Wednesday 11 June 2014

Teacher lust... Not what you think.

I came home last night at about 9:00, to find the house quiet and dark.  Now I have four sons, so this is strange.  Was it an ambush?  I made my presence known by knocking on the door and stumbling around with my suitcase.  And what did I find as I wandered through the house?

Three boys sitting at the table, playing Chess, with a candle as a light.  Lovely.  They were immersed in the game.  I came over and quickly sized up the game (after saying hello and hugs and everything).  I could see hundreds of potential moves, awesome moves, profound moves, moves that would marvel and amaze.  I was just bursting to tell them what they each should do.

The boys haven't played much chess, and I want them to love it.  If you have played chess the following experience may hit a cord (yes, yes, we will get to teacher lust).  You are playing a game with a friend and over come a couple of people who are pretty good at chess.  They suddenly start offering advice.  "Watch out for the Bishop", "You should bring the Rook down", "Take his Knight".  Of course their advice is correct, and it would be stupid not to follow it.  They then inject themselves into the game and 'hey presto' now it is their game - but you have the privilege of moving the pieces.  

This sucks.  The only way you get good at chess is to play, and to make all those dumb mistakes.  You MUST lose your Queen because you didn't see the Bishop!  This causes you to be fully on guard next time.  In other words, there is a progression everyone goes through, and there are a series of mistakes you will make, and must make, to improve.  You must be allowed to make mistakes.

When the expert prevents you from making those mistakes he/she is robbing the learner from learning.  Even though the learner may win.  But here is the thing - when people watch chess they just can't seem to stop their mouths from moving and telling people things.  This is called teacher lust.  It is fueled by the need to tell others what to do, the need to show others what you know, the inability to shut up and let people make mistakes.  It is rampant in the adult education sector.  And it is the destroyer of the natural learning curve.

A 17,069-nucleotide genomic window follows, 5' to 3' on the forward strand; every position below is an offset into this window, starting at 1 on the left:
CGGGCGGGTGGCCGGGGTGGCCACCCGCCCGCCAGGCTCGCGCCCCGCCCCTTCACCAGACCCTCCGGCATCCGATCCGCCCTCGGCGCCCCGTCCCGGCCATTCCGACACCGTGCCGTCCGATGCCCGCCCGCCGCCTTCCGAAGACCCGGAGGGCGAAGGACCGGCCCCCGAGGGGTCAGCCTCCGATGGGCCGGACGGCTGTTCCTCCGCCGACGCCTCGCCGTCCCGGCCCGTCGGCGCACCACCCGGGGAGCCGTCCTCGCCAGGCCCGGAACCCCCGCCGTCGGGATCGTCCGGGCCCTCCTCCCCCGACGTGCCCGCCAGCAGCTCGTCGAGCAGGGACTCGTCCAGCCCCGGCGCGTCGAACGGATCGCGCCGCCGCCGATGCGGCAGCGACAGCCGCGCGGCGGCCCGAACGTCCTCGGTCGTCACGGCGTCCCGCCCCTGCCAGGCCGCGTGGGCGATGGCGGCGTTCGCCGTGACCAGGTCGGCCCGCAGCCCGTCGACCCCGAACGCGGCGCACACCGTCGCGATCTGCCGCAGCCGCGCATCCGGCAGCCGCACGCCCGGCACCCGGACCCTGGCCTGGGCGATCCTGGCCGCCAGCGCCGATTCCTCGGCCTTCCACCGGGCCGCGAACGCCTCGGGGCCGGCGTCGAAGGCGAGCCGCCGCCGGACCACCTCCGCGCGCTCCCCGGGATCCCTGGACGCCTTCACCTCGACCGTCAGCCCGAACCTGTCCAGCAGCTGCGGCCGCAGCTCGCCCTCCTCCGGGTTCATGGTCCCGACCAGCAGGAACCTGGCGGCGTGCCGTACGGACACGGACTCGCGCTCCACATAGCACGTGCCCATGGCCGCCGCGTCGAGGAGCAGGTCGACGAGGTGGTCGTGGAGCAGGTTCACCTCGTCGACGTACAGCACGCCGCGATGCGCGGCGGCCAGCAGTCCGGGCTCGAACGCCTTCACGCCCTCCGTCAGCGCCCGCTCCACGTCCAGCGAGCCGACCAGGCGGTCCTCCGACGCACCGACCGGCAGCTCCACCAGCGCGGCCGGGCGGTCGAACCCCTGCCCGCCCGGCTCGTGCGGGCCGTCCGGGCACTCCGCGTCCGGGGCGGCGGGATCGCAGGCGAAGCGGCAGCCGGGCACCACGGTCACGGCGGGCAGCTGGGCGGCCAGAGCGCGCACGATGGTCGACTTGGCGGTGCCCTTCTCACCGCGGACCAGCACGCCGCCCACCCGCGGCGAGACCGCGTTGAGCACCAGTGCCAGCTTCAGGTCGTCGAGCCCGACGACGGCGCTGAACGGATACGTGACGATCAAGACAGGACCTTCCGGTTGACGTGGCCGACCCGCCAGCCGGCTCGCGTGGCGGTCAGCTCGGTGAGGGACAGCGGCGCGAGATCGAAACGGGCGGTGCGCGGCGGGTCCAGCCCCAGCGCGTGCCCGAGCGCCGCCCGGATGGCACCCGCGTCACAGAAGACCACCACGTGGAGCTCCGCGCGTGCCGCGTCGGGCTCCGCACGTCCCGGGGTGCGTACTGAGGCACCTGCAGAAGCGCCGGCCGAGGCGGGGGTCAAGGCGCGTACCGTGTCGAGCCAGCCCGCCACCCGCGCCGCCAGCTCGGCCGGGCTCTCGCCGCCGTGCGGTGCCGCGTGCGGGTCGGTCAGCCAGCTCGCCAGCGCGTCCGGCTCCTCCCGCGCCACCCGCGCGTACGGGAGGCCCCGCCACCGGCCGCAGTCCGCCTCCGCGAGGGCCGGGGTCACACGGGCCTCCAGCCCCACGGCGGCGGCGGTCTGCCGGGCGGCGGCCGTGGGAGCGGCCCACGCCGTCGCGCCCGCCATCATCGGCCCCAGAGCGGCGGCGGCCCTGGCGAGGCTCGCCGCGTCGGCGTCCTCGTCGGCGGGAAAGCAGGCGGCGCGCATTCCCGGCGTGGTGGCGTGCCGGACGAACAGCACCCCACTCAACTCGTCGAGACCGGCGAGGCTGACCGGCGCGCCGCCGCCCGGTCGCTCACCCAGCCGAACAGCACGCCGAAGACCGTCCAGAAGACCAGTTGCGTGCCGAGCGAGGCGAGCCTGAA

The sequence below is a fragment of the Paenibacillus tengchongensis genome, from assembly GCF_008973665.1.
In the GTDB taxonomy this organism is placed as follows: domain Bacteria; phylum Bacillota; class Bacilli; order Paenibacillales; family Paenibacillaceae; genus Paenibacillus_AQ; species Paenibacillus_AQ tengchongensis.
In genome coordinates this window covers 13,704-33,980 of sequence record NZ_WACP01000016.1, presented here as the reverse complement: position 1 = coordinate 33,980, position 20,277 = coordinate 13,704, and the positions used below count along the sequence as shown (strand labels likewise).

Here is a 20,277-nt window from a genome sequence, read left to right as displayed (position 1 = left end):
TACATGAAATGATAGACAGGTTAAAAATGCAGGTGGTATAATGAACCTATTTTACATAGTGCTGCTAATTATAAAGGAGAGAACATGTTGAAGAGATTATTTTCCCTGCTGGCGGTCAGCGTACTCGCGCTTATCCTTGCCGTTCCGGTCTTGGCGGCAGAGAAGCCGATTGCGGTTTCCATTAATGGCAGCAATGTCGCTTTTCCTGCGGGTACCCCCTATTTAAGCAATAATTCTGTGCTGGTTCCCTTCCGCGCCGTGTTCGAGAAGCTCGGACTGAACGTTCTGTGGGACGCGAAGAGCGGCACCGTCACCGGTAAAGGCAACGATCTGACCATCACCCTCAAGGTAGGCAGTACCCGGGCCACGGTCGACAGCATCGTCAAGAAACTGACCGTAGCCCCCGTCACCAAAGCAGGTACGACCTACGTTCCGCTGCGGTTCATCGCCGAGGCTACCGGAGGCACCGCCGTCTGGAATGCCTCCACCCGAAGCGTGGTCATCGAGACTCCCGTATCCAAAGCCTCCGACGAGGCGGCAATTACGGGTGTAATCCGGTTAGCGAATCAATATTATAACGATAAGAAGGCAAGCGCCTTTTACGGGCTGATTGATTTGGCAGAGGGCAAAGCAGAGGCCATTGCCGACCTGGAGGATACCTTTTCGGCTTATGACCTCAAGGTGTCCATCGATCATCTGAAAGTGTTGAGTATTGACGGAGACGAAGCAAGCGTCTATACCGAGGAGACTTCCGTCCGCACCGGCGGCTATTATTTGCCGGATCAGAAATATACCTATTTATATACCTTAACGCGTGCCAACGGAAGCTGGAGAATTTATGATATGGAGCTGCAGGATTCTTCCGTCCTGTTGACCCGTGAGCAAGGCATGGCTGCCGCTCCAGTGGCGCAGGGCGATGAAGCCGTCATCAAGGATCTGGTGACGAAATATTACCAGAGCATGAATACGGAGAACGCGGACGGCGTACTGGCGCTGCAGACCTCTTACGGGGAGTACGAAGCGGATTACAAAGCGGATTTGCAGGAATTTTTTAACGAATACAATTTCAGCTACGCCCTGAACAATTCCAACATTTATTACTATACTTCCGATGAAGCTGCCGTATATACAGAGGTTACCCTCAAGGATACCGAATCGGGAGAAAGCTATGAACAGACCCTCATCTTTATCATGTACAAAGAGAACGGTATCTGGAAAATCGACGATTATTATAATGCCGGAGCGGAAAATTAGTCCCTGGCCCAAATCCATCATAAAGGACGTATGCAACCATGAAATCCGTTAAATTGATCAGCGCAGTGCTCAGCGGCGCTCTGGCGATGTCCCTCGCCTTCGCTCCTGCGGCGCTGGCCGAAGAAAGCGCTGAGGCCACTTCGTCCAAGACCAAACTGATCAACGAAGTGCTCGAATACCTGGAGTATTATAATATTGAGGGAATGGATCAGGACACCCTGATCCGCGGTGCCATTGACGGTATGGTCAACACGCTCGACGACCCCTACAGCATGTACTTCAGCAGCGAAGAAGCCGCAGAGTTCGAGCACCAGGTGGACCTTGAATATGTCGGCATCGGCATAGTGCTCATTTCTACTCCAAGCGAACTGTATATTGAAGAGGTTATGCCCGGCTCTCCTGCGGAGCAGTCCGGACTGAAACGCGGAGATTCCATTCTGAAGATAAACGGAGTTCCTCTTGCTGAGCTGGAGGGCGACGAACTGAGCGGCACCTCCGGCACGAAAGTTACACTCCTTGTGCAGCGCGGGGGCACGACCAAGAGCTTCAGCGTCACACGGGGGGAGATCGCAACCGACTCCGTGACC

Teacher lust has been identified as one of the biggest problems with mathematics education.  The over zealous teacher cannot, or does not, let students make, and learn, from mistakes.  They coach and prompt and hint and TELL learners what to do - just like in chess.  At the expense of learning.  This is often a result of insecurities and the need to be known as the expert.  If you want to be known as the expert - you never pass up an opportunity to show what you know, or that you know more than the others.

Teachers often micro-correct learners.  Even in macro problem-solving tasks teachers will correct learners' small mistakes - essentially rendering the learning from problem-solving useless!  Teacher lust has been attributed as one reason problem-solving based curriculum's have not delivered the results they promise.

The wise, mature, and good teacher lets students make mistakes.  AND lets them identify their own mistakes via natural feedback.  They know that if you tell the student anything - they rob the student of a powerful learning experience.  Good teachers shut up.  And good learners learn from mistakes.

Good educators are worth more than their weight in gold.  They are not people who know lots of information.  People who know lots can do more harm than good.

So, let your students make mistakes and learn from the naturally occurring feedback (like losing your Queen to a pawn!) - it is essential to their development.  Don't rob them of the opportunity to learn a real lesson.

Teacher lust - Rampant!     


  1. This is fabulous to think about...There is counsellor lust for sure! I'm thinking about this principle in life in general, allowing others to learn by doing...ha Tainui Schools old mantra! This idea promotes the value that getting it wrong is actually a step forward not backward and is to be celebrated. I'm wondering about how I currently do or could increase this thinking as a manager. It has the potential to be very permission giving for both teacher and student if you can rest in the non expert position.

  2. Tainui school! Those little legends. I didn't remember the mantra - maybe its been sitting in my sub-conscious all these years.

    I really like the idea that the 'expert' has my whole learning plan in view, not just the immediate issue. Because they understand the whole journey they understand that certain mistakes are a natural part of the process. Makes you realise how valuable these people are if you can ever find them.

    You are going to be one of these people :)